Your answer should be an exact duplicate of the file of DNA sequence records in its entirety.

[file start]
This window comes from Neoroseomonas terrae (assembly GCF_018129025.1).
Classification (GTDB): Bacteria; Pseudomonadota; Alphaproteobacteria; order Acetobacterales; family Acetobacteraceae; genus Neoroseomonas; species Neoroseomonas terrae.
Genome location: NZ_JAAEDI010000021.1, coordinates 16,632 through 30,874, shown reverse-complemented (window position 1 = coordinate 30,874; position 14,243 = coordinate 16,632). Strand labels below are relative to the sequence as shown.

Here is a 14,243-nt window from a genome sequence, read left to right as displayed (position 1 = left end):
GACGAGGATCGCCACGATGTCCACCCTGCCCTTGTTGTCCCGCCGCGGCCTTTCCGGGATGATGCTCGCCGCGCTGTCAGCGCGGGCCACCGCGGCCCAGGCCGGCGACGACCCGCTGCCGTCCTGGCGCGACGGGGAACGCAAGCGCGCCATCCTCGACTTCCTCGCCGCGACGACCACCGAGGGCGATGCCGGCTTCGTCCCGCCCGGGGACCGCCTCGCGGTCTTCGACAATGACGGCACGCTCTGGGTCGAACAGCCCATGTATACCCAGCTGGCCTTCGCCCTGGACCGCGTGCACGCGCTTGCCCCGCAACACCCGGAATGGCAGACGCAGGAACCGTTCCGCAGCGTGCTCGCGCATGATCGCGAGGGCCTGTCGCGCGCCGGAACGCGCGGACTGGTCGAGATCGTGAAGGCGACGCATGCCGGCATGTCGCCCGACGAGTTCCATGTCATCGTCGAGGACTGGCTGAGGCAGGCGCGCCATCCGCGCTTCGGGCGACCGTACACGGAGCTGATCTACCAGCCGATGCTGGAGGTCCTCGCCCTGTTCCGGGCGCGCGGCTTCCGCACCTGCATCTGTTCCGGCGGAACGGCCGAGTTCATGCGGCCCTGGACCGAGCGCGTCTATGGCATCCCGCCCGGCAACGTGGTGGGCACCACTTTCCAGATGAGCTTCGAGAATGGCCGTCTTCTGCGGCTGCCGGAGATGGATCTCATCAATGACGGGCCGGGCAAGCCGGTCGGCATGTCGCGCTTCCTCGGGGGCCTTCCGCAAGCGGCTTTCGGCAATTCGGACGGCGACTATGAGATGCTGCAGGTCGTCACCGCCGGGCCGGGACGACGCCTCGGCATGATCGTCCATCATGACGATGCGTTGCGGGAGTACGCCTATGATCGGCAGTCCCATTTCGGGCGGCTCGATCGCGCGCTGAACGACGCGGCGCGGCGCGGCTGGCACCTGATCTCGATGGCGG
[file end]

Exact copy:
This window comes from Neoroseomonas terrae (assembly GCF_018129025.1).
Classification (GTDB): Bacteria; Pseudomonadota; Alphaproteobacteria; order Acetobacterales; family Acetobacteraceae; genus Neoroseomonas; species Neoroseomonas terrae.
Genome location: NZ_JAAEDI010000021.1, coordinates 16,632 through 30,874, shown reverse-complemented (window position 1 = coordinate 30,874; position 14,243 = coordinate 16,632). Strand labels below are relative to the sequence as shown.

Here is a 14,243-nt window from a genome sequence, read left to right as displayed (position 1 = left end):
GACGAGGATCGCCACGATGTCCACCCTGCCCTTGTTGTCCCGCCGCGGCCTTTCCGGGATGATGCTCGCCGCGCTGTCAGCGCGGGCCACCGCGGCCCAGGCCGGCGACGACCCGCTGCCGTCCTGGCGCGACGGGGAACGCAAGCGCGCCATCCTCGACTTCCTCGCCGCGACGACCACCGAGGGCGATGCCGGCTTCGTCCCGCCCGGGGACCGCCTCGCGGTCTTCGACAATGACGGCACGCTCTGGGTCGAACAGCCCATGTATACCCAGCTGGCCTTCGCCCTGGACCGCGTGCACGCGCTTGCCCCGCAACACCCGGAATGGCAGACGCAGGAACCGTTCCGCAGCGTGCTCGCGCATGATCGCGAGGGCCTGTCGCGCGCCGGAACGCGCGGACTGGTCGAGATCGTGAAGGCGACGCATGCCGGCATGTCGCCCGACGAGTTCCATGTCATCGTCGAGGACTGGCTGAGGCAGGCGCGCCATCCGCGCTTCGGGCGACCGTACACGGAGCTGATCTACCAGCCGATGCTGGAGGTCCTCGCCCTGTTCCGGGCGCGCGGCTTCCGCACCTGCATCTGTTCCGGCGGAACGGCCGAGTTCATGCGGCCCTGGACCGAGCGCGTCTATGGCATCCCGCCCGGCAACGTGGTGGGCACCACTTTCCAGATGAGCTTCGAGAATGGCCGTCTTCTGCGGCTGCCGGAGATGGATCTCATCAATGACGGGCCGGGCAAGCCGGTCGGCATGTCGCGCTTCCTCGGGGGCCTTCCGCAAGCGGCTTTCGGCAATTCGGACGGCGACTATGAGATGCTGCAGGTCGTCACCGCCGGGCCGGGACGACGCCTCGGCATGATCGTCCATCATGACGATGCGTTGCGGGAGTACGCCTATGATCGGCAGTCCCATTTCGGGCGGCTCGATCGCGCGCTGAACGACGCGGCGCGGCGCGGCTGGCACCTGATCTCGATGGCGG